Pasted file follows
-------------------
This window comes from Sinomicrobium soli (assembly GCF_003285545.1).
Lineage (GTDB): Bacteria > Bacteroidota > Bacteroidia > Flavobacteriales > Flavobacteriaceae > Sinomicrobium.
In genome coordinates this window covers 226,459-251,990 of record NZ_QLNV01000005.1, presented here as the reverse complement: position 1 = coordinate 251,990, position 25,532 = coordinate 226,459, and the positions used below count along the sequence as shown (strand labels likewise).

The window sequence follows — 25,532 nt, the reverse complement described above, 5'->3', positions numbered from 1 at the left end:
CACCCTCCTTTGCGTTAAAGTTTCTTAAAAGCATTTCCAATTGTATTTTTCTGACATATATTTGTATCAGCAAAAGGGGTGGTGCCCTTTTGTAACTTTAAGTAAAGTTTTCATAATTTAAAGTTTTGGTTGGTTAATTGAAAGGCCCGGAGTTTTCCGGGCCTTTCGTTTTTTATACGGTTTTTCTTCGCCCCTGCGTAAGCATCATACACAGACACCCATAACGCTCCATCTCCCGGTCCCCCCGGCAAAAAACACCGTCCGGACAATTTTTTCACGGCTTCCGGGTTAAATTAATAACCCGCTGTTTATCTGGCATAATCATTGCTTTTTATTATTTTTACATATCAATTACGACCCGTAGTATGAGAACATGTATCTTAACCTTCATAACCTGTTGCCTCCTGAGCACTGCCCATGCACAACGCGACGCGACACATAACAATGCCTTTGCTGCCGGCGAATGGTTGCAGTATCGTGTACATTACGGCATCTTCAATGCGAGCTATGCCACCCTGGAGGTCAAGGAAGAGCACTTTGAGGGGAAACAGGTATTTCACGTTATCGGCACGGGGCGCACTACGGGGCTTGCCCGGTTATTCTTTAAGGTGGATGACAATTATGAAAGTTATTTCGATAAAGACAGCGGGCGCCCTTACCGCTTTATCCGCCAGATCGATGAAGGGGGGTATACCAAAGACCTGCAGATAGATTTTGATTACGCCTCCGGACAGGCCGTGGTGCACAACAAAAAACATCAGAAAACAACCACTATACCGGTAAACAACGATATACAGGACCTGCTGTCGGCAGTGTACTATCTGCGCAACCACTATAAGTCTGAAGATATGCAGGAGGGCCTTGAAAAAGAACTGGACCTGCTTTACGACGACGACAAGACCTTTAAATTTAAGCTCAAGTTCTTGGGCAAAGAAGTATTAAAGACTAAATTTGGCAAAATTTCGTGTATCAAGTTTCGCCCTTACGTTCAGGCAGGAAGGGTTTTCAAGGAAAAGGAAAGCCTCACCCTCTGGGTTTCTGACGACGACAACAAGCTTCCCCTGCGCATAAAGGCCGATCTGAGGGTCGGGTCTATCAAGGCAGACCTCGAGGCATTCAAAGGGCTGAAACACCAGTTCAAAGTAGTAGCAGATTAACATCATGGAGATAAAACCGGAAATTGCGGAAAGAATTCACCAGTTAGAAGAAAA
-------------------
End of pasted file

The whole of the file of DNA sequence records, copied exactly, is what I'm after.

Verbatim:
This window comes from Sinomicrobium soli (assembly GCF_003285545.1).
Lineage (GTDB): Bacteria > Bacteroidota > Bacteroidia > Flavobacteriales > Flavobacteriaceae > Sinomicrobium.
In genome coordinates this window covers 226,459-251,990 of record NZ_QLNV01000005.1, presented here as the reverse complement: position 1 = coordinate 251,990, position 25,532 = coordinate 226,459, and the positions used below count along the sequence as shown (strand labels likewise).

The window sequence follows — 25,532 nt, the reverse complement described above, 5'->3', positions numbered from 1 at the left end:
CACCCTCCTTTGCGTTAAAGTTTCTTAAAAGCATTTCCAATTGTATTTTTCTGACATATATTTGTATCAGCAAAAGGGGTGGTGCCCTTTTGTAACTTTAAGTAAAGTTTTCATAATTTAAAGTTTTGGTTGGTTAATTGAAAGGCCCGGAGTTTTCCGGGCCTTTCGTTTTTTATACGGTTTTTCTTCGCCCCTGCGTAAGCATCATACACAGACACCCATAACGCTCCATCTCCCGGTCCCCCCGGCAAAAAACACCGTCCGGACAATTTTTTCACGGCTTCCGGGTTAAATTAATAACCCGCTGTTTATCTGGCATAATCATTGCTTTTTATTATTTTTACATATCAATTACGACCCGTAGTATGAGAACATGTATCTTAACCTTCATAACCTGTTGCCTCCTGAGCACTGCCCATGCACAACGCGACGCGACACATAACAATGCCTTTGCTGCCGGCGAATGGTTGCAGTATCGTGTACATTACGGCATCTTCAATGCGAGCTATGCCACCCTGGAGGTCAAGGAAGAGCACTTTGAGGGGAAACAGGTATTTCACGTTATCGGCACGGGGCGCACTACGGGGCTTGCCCGGTTATTCTTTAAGGTGGATGACAATTATGAAAGTTATTTCGATAAAGACAGCGGGCGCCCTTACCGCTTTATCCGCCAGATCGATGAAGGGGGGTATACCAAAGACCTGCAGATAGATTTTGATTACGCCTCCGGACAGGCCGTGGTGCACAACAAAAAACATCAGAAAACAACCACTATACCGGTAAACAACGATATACAGGACCTGCTGTCGGCAGTGTACTATCTGCGCAACCACTATAAGTCTGAAGATATGCAGGAGGGCCTTGAAAAAGAACTGGACCTGCTTTACGACGACGACAAGACCTTTAAATTTAAGCTCAAGTTCTTGGGCAAAGAAGTATTAAAGACTAAATTTGGCAAAATTTCGTGTATCAAGTTTCGCCCTTACGTTCAGGCAGGAAGGGTTTTCAAGGAAAAGGAAAGCCTCACCCTCTGGGTTTCTGACGACGACAACAAGCTTCCCCTGCGCATAAAGGCCGATCTGAGGGTCGGGTCTATCAAGGCAGACCTCGAGGCATTCAAAGGGCTGAAACACCAGTTCAAAGTAGTAGCAGATTAACATCATGGAGATAAAACCGGAAATTGCGGAAAGAATTCACCAGTTAGAAGAAAA